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Council Considers Haslam Replacement

From Left to Right, Rhonda Kippen, Jim Jones, Fred Jacobson
Article Date: 
29 October, 2010 - 06:00

In the county council meeting on Tuesday night, the council considered applicants for the district four council position. This position was recently vacated by Member Rod Haslam, who is suffering with health problems. The applicants were Fred Jacobson, Jim Jones, and Ronda Kippen.
Jacobson, Jones and Kippen appeared together before the council and answered questions. The candidates began with a summary of themselves and their qualifications.
Kippen began by saying, “[I was] born and raised in Morgan. My parents were born and raised in Morgan.” Kippen is married and has three children ranging from eighteen to thirteen. She continued, “I have a very deep love of land. I was introduced to the world of escrow about seven years ago and so I got very involved with the title and escrow side of life.” Kippen also has had experience in construction as a finance manager and in lending. Kippen is currently the Planning Administrative Assistant for the county. Kippen observed that her experience in bonds and banking would be very valuable for the county as they consider bonds for developers and other entities. She expressed a love for the county and for its people and communicated her desire to serve.
Jones has lived in Morgan his entire life. He is married and has three sons. He expressed his love of Morgan. As he grew up here he came to have an understanding that Morgan, “is a community of service.” He also added, “I grew up with Mr. Haslam. He is a friend of mine…I have nothing but respect and admiration for him.” Jones has been a state delegate and is serving on the airport advisory board. He has previously run for county council. Jones expressed a desire to serve and said, “I would love to serve with you. I promise that I will be able to fulfill my obligation… and I’ll do the best that I can.”
Fred Jacobson has lived in Morgan for thirty-eight years. His wife was raised here. He and his wife have four children and nine grandchildren. He has a bachelors degree in business administration. He worked for Thiokol Chemical, he also worked as a contract administrator in the construction of the Job Corp center. He worked for Cutter Laboratories where he was over administration, personnel, accounting, and purchasing. He then worked for Deseret Pharmaceuticals. He has administered budgets in excess of fifteen million dollars. After a short two-year retirement he purchased a real estate company and for the last twenty-five years he has been involved in this endeavor. He has served for three years on the Morgan County Planning Commission. He expressed his love for Morgan and the fact that it has been a great place to raise his family. He is semi retired and feels that he has the time to serve.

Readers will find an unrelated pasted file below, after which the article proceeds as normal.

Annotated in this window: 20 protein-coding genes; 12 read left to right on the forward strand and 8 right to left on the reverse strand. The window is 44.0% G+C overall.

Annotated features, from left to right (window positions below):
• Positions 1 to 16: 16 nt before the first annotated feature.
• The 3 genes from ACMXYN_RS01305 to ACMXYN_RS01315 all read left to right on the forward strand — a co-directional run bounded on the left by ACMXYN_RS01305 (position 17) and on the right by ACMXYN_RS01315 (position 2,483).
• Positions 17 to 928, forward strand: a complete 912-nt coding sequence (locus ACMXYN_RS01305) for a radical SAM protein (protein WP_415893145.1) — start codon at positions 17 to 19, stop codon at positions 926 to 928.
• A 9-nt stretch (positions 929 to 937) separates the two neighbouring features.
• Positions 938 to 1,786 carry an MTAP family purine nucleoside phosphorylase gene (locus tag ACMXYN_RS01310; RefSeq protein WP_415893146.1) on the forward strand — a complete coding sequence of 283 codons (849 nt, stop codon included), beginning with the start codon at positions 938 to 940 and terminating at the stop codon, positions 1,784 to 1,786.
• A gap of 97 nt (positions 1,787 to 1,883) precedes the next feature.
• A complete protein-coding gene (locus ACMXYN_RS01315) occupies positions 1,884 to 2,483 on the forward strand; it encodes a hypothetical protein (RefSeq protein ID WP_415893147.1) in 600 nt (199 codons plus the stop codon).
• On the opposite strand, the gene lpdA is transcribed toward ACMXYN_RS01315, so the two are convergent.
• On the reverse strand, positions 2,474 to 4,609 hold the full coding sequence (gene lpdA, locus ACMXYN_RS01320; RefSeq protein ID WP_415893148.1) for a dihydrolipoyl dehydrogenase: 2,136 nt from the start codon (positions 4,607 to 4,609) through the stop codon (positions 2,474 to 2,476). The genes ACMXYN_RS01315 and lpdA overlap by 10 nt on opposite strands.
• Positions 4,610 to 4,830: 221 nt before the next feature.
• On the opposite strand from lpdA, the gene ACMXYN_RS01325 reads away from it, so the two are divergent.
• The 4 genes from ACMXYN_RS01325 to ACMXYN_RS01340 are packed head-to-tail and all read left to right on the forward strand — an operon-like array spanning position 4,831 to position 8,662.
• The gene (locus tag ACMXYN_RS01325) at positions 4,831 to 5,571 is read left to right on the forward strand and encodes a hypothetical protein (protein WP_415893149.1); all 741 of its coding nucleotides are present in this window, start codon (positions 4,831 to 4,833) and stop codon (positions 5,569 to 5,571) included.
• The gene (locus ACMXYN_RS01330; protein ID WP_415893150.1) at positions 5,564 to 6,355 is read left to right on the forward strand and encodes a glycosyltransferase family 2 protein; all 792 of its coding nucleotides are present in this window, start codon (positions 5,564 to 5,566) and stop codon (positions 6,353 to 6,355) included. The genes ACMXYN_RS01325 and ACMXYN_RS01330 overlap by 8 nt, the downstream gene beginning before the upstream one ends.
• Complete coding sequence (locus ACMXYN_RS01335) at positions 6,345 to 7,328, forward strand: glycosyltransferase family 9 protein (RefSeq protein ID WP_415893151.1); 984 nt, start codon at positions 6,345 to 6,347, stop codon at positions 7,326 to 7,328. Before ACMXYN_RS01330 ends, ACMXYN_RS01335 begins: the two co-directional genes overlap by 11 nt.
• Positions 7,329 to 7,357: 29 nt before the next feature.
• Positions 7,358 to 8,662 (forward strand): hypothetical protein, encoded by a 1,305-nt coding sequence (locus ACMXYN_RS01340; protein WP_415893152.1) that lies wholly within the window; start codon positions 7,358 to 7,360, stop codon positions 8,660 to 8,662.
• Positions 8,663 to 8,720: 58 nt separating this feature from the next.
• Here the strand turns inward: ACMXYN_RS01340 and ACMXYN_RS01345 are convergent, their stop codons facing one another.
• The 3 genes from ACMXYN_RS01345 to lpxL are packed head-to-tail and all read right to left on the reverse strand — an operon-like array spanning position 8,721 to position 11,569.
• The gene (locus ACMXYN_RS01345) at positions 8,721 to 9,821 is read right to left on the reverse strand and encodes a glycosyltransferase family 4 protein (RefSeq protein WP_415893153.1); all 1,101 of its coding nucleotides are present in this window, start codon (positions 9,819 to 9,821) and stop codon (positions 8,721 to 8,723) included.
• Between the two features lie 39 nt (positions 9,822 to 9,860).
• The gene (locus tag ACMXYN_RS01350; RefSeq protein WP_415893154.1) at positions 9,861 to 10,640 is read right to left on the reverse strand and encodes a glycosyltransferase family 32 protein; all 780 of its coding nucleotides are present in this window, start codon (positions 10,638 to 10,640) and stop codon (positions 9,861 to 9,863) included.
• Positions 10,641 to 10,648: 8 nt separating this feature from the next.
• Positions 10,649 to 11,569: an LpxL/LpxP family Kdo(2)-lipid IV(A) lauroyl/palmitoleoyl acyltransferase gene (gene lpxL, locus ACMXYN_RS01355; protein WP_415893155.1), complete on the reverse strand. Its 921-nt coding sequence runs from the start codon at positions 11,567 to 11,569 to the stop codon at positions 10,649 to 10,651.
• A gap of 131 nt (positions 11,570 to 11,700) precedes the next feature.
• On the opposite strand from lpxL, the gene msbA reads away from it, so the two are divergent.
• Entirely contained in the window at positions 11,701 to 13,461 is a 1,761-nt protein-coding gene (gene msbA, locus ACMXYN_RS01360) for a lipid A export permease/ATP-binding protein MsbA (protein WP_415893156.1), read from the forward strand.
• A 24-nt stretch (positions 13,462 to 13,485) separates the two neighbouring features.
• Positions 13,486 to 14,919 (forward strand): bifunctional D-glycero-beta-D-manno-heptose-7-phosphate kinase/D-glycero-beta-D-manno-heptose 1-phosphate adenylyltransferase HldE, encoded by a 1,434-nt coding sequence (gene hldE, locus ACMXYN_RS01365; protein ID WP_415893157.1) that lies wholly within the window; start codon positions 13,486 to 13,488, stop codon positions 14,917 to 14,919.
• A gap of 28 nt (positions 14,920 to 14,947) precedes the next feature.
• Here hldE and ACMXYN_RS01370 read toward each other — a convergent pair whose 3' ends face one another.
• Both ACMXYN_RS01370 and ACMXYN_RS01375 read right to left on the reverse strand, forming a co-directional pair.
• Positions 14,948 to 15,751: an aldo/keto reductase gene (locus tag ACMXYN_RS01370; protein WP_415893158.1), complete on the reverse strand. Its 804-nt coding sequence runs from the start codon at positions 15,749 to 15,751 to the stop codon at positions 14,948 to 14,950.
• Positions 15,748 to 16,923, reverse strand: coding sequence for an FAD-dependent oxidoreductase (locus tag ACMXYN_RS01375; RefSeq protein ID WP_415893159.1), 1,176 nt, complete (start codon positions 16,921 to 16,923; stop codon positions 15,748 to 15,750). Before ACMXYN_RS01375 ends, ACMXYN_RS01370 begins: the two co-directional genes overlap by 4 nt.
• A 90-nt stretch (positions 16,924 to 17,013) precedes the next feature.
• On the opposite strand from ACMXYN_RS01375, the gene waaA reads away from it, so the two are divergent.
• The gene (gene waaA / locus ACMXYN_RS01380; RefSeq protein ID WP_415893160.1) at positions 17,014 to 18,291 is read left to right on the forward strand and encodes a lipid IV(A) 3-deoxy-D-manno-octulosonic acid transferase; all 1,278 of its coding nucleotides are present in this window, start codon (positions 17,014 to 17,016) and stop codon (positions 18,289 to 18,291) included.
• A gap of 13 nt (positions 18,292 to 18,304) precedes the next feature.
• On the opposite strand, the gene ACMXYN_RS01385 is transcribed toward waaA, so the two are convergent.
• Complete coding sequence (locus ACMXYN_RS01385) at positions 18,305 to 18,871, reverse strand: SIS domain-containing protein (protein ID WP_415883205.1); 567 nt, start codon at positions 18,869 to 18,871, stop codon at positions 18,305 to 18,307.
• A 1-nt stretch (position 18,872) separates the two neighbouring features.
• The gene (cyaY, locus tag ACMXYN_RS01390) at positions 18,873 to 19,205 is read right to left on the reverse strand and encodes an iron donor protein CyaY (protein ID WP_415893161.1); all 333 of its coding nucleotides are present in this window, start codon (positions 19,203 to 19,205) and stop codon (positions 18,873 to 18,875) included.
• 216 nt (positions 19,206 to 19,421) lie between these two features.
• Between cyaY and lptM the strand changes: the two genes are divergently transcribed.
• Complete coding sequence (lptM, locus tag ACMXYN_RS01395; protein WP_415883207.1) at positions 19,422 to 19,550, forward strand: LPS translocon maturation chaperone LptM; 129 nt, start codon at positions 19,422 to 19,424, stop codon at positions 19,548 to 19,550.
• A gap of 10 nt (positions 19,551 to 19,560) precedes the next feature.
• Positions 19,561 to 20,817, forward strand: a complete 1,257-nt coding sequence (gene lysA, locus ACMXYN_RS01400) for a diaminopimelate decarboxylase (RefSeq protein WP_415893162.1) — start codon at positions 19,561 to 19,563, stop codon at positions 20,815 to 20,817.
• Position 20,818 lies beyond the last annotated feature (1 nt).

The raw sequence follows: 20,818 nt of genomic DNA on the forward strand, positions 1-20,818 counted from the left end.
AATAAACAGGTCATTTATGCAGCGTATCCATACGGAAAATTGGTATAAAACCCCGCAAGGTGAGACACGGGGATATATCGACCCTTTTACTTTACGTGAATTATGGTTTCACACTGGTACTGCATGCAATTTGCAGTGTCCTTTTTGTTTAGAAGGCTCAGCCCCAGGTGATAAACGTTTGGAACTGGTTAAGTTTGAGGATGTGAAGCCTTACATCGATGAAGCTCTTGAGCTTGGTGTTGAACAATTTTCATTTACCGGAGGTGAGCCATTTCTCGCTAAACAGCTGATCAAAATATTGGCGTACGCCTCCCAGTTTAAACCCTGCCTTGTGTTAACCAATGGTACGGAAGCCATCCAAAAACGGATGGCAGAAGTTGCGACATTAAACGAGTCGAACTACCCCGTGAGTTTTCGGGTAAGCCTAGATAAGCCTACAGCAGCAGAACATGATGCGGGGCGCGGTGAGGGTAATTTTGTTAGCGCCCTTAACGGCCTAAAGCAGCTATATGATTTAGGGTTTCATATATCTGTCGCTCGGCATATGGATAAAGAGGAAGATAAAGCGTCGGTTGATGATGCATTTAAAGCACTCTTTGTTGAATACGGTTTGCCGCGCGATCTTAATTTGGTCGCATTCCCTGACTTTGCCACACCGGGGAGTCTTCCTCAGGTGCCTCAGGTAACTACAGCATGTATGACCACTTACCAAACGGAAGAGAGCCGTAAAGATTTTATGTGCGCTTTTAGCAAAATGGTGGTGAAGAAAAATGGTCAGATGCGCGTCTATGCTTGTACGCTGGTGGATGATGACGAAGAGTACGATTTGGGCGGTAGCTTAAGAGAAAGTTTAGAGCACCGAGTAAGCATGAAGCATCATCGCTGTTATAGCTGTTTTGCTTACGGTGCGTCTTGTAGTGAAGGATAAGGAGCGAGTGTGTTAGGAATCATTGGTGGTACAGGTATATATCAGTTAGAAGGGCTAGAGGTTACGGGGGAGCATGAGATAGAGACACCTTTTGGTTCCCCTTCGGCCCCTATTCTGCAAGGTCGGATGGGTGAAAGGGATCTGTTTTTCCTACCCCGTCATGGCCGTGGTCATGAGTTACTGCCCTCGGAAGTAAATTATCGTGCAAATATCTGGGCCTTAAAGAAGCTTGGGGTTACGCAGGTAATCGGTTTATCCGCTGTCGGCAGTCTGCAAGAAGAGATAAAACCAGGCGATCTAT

Councilmember Kelley asked about the applicant’s experience in budgeting.
Kippen replied, “My budget experience in past employment has been pretty intense. As a finance manager I was solely responsible for preparing the annual financials along side the CPA. I had to prepare quarterly, weekly, tax reports. I am very knowledgeable as to the intricate details that go into each little line item that is going to go into your profit and loss statements…I know what to look for to cut back. I have had to stand in front of five owners and tell them, ‘Sorry, we have to cut this and this and this.’ and not have them like the response.”
Jones replied that, “One of the things that helps me with the budget issue is having owned two businesses and having to make the hard decisions. If you have ever been in business for yourself, that’s the first thing you learn is the ability to prioritize and direct funds from one place to somewhere that’s a higher priority and I think that’s what we are all talking about.”